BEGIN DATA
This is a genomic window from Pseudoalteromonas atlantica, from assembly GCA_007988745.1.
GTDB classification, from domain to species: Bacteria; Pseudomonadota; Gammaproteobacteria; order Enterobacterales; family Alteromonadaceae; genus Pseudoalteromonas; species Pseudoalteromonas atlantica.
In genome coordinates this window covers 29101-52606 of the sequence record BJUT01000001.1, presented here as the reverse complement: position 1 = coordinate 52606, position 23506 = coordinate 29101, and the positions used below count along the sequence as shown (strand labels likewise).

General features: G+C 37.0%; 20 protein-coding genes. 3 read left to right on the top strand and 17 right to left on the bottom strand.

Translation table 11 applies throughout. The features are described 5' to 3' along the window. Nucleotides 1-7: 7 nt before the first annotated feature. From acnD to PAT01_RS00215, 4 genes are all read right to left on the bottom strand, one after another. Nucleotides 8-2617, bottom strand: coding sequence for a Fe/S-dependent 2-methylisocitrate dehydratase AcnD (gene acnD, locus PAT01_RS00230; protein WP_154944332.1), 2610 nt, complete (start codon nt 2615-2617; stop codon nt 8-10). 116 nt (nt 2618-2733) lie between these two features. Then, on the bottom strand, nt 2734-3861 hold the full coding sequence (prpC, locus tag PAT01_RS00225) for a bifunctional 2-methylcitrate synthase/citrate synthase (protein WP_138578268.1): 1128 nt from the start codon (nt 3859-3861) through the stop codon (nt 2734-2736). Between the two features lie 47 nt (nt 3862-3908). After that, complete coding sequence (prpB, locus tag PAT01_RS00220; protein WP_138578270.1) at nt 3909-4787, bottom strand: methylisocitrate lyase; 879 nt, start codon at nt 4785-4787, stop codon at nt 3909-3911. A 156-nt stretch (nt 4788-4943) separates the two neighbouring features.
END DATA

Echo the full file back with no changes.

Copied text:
This is a genomic window from Pseudoalteromonas atlantica, from assembly GCA_007988745.1.
GTDB classification, from domain to species: Bacteria; Pseudomonadota; Gammaproteobacteria; order Enterobacterales; family Alteromonadaceae; genus Pseudoalteromonas; species Pseudoalteromonas atlantica.
In genome coordinates this window covers 29101-52606 of the sequence record BJUT01000001.1, presented here as the reverse complement: position 1 = coordinate 52606, position 23506 = coordinate 29101, and the positions used below count along the sequence as shown (strand labels likewise).

General features: G+C 37.0%; 20 protein-coding genes. 3 read left to right on the top strand and 17 right to left on the bottom strand.

Translation table 11 applies throughout. The features are described 5' to 3' along the window. Nucleotides 1-7: 7 nt before the first annotated feature. From acnD to PAT01_RS00215, 4 genes are all read right to left on the bottom strand, one after another. Nucleotides 8-2617, bottom strand: coding sequence for a Fe/S-dependent 2-methylisocitrate dehydratase AcnD (gene acnD, locus PAT01_RS00230; protein WP_154944332.1), 2610 nt, complete (start codon nt 2615-2617; stop codon nt 8-10). 116 nt (nt 2618-2733) lie between these two features. Then, on the bottom strand, nt 2734-3861 hold the full coding sequence (prpC, locus tag PAT01_RS00225) for a bifunctional 2-methylcitrate synthase/citrate synthase (protein WP_138578268.1): 1128 nt from the start codon (nt 3859-3861) through the stop codon (nt 2734-2736). Between the two features lie 47 nt (nt 3862-3908). After that, complete coding sequence (prpB, locus tag PAT01_RS00220; protein WP_138578270.1) at nt 3909-4787, bottom strand: methylisocitrate lyase; 879 nt, start codon at nt 4785-4787, stop codon at nt 3909-3911. A 156-nt stretch (nt 4788-4943) separates the two neighbouring features.